I'm a little baffled by Dana Stevens' piece on abortion and Knocked Up, which doubles as an extended response to my post on the subject. In her original review, she wrote about "the nonexistence of abortion as an option" in the movie, and argued that this "omission smells of the focus group." I responded that actually, abortion is presented as an option in the movie; it's just presented in an extremely negative light. "I have no idea where Judd Apatow stands on the politics of abortion," I wrote - and added that "if I had to guess, I'd say he's probably a Saletan-style 'it's bad, but it has to be legal' type" - but the movie he's made pretty explicitly presents abortion as 1) a real option and 2) "a really horrible thing to do." This may not be sociologically realistic, I noted, given who the characters are supposed to be, but neither is it the "omission" that Stevens suggested it was.
In her response, Stevens first admits that yes, the movie does address abortion, and in so doing "discredits the ... moral standing" of the only character making an extended case for terminating the pregnancy. But then she writes:
The question is, from whose point of view is it that abortion is "a really horrible thing to do"? Apatow's? We have no idea from the film what the filmmaker's personal abortion politics are—I'd imagine that he votes pro-choice, whatever his reservations as an individual—but for the purposes of this discussion, it doesn't matter. Apatow's reticence on the subject seems to spring less from personal conviction than from the fear of offending his audience's sensibilities. This kind of Trojan horse moralism is maddeningly common in pop-culture representations of abortion, which seem muzzled, invisibly policed, by either the pro-life lobby or the fear of it.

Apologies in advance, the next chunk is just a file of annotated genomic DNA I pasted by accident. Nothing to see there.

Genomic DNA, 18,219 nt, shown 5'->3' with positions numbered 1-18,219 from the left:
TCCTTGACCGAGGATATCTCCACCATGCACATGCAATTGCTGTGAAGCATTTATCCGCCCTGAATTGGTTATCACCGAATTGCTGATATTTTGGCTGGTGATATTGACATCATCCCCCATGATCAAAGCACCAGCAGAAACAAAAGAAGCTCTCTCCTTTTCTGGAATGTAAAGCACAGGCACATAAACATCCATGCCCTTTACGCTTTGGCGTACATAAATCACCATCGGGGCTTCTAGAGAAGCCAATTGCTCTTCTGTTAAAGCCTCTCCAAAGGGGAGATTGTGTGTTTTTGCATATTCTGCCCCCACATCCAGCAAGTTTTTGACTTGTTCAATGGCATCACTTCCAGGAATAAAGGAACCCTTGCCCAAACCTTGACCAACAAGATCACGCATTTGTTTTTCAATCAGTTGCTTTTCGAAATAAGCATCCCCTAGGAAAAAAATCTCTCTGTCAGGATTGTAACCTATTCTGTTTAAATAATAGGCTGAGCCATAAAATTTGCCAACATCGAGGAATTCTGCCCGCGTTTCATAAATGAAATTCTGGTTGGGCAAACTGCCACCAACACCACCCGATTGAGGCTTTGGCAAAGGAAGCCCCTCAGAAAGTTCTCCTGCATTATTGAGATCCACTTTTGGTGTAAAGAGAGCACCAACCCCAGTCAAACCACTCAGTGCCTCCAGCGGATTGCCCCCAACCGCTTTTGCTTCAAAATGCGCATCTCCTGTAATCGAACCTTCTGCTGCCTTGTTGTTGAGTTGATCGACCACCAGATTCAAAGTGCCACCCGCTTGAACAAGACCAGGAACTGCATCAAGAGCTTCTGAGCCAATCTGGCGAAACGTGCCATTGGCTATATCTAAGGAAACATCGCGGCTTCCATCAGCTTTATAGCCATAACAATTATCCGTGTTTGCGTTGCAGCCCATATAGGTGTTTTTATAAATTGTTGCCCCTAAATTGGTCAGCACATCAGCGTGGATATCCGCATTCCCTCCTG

"From whose point of view"? From the movie's point of view, obviously! Yes, as I said myself, we don't know Apatow's politics, and it's quite likely that he supports legal abortion. But he's made a movie that - as Stevens now admits - doesn't just skirt the issue, but goes out of its way to make "smashmortion" seem like the wrong choice. He could have easily followed the pattern of, say, the Sex and the City episode where Miranda almost gets an abortion - an episode that spent twenty minutes patting the pro-choice side on the back before having Cynthia Nixon's character decide to keep the baby. But he didn't; he made a movie that makes the case for abortion seem like the province of gross slacker males and uptight, materialistic WASP shrews. Stevens is free to assume that he did so "less from personal conviction than from the fear of offending his audience's sensibilities," and to see in this the dread hand of the pro-life lobby, crushing artistic freedom yet again. I'll just stick to, you know, analyzing the movie.
Then she writes:
That same Atlantic blog post concludes with the opinion that the movie is "almost naively pro-life"—that Alison decides to keep her baby because "killing it" would be "obviously and terribly wrong," and Alison, bless her heart, is not a "bad person" who would do such a thing. The 77 percent of Americans who support abortion rights—and the 40 percent or more of American women who have exercised that right—can be excused for wondering where that supposedly obvious moral consensus is coming from.
Um, that's precisely why I said it's naively pro-life - because it doesn't really acknowledge the existence of a pro-choice case that isn't associated with horrible mothers and misognyist roommates. Again, it's not me that Stevens should be arguing with; it's Apatow. And incidentally, if 77 percent of Americans are really pro-abortion rights, then why does making a movie that takes an "abortion is bad" approach "smell of the focus group"?
Of course, those statistics are largely rubbish. But I'll get to that later.